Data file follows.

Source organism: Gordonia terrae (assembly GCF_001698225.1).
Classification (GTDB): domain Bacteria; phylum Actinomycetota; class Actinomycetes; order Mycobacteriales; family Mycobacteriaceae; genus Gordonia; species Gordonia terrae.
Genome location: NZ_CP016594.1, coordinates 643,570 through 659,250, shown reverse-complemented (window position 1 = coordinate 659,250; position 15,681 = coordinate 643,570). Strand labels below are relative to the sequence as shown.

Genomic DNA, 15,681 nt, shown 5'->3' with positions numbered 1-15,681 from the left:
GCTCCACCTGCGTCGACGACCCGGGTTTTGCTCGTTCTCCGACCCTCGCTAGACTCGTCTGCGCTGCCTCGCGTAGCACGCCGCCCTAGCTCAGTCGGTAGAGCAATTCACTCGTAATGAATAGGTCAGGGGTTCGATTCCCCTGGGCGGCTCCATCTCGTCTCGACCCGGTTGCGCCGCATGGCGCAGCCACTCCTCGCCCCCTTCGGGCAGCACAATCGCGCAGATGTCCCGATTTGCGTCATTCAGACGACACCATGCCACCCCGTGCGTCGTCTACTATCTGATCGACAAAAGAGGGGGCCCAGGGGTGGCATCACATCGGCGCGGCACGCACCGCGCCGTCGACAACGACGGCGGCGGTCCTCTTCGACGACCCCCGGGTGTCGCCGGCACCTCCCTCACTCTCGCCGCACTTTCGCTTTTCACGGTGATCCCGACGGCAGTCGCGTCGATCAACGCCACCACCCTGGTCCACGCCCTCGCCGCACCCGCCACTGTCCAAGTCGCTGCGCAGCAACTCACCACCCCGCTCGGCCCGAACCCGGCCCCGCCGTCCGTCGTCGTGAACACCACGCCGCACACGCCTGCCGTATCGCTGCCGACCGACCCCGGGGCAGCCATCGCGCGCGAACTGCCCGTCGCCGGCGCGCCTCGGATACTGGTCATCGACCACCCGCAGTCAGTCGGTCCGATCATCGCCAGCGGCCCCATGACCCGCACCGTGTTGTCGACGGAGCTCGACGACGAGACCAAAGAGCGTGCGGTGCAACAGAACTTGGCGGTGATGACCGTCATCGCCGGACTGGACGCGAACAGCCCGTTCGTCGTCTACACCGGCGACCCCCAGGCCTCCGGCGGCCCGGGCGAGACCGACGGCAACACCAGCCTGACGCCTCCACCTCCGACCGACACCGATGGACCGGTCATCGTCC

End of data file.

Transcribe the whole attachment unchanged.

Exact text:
Source organism: Gordonia terrae (assembly GCF_001698225.1).
Classification (GTDB): domain Bacteria; phylum Actinomycetota; class Actinomycetes; order Mycobacteriales; family Mycobacteriaceae; genus Gordonia; species Gordonia terrae.
Genome location: NZ_CP016594.1, coordinates 643,570 through 659,250, shown reverse-complemented (window position 1 = coordinate 659,250; position 15,681 = coordinate 643,570). Strand labels below are relative to the sequence as shown.

Genomic DNA, 15,681 nt, shown 5'->3' with positions numbered 1-15,681 from the left:
GCTCCACCTGCGTCGACGACCCGGGTTTTGCTCGTTCTCCGACCCTCGCTAGACTCGTCTGCGCTGCCTCGCGTAGCACGCCGCCCTAGCTCAGTCGGTAGAGCAATTCACTCGTAATGAATAGGTCAGGGGTTCGATTCCCCTGGGCGGCTCCATCTCGTCTCGACCCGGTTGCGCCGCATGGCGCAGCCACTCCTCGCCCCCTTCGGGCAGCACAATCGCGCAGATGTCCCGATTTGCGTCATTCAGACGACACCATGCCACCCCGTGCGTCGTCTACTATCTGATCGACAAAAGAGGGGGCCCAGGGGTGGCATCACATCGGCGCGGCACGCACCGCGCCGTCGACAACGACGGCGGCGGTCCTCTTCGACGACCCCCGGGTGTCGCCGGCACCTCCCTCACTCTCGCCGCACTTTCGCTTTTCACGGTGATCCCGACGGCAGTCGCGTCGATCAACGCCACCACCCTGGTCCACGCCCTCGCCGCACCCGCCACTGTCCAAGTCGCTGCGCAGCAACTCACCACCCCGCTCGGCCCGAACCCGGCCCCGCCGTCCGTCGTCGTGAACACCACGCCGCACACGCCTGCCGTATCGCTGCCGACCGACCCCGGGGCAGCCATCGCGCGCGAACTGCCCGTCGCCGGCGCGCCTCGGATACTGGTCATCGACCACCCGCAGTCAGTCGGTCCGATCATCGCCAGCGGCCCCATGACCCGCACCGTGTTGTCGACGGAGCTCGACGACGAGACCAAAGAGCGTGCGGTGCAACAGAACTTGGCGGTGATGACCGTCATCGCCGGACTGGACGCGAACAGCCCGTTCGTCGTCTACACCGGCGACCCCCAGGCCTCCGGCGGCCCGGGCGAGACCGACGGCAACACCAGCCTGACGCCTCCACCTCCGACCGACACCGATGGACCGGTCATCGTCC